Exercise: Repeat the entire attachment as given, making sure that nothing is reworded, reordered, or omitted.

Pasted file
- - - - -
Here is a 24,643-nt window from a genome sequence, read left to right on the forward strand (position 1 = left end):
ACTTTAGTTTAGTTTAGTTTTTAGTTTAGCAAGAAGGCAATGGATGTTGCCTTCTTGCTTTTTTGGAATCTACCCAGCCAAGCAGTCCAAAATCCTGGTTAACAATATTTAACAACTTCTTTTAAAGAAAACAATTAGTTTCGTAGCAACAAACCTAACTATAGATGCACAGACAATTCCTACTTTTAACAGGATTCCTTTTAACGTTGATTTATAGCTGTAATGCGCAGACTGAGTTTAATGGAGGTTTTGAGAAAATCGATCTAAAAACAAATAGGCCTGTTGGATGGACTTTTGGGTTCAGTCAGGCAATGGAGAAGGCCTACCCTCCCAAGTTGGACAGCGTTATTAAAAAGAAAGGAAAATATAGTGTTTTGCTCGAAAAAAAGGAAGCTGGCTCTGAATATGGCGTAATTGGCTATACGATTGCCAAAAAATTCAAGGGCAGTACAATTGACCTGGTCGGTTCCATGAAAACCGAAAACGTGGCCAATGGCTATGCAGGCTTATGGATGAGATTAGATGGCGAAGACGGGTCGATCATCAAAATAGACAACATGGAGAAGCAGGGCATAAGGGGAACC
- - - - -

Here is a 24,643-nt window from a genome sequence, read left to right on the forward strand (position 1 = left end):
ACTTTAGTTTAGTTTAGTTTTTAGTTTAGCAAGAAGGCAATGGATGTTGCCTTCTTGCTTTTTTGGAATCTACCCAGCCAAGCAGTCCAAAATCCTGGTTAACAATATTTAACAACTTCTTTTAAAGAAAACAATTAGTTTCGTAGCAACAAACCTAACTATAGATGCACAGACAATTCCTACTTTTAACAGGATTCCTTTTAACGTTGATTTATAGCTGTAATGCGCAGACTGAGTTTAATGGAGGTTTTGAGAAAATCGATCTAAAAACAAATAGGCCTGTTGGATGGACTTTTGGGTTCAGTCAGGCAATGGAGAAGGCCTACCCTCCCAAGTTGGACAGCGTTATTAAAAAGAAAGGAAAATATAGTGTTTTGCTCGAAAAAAAGGAAGCTGGCTCTGAATATGGCGTAATTGGCTATACGATTGCCAAAAAATTCAAGGGCAGTACAATTGACCTGGTCGGTTCCATGAAAACCGAAAACGTGGCCAATGGCTATGCAGGCTTATGGATGAGATTAGATGGCGAAGACGGGTCGATCATCAAAATAGACAACATGGAGAAGCAGGGCATAAGGGGAACC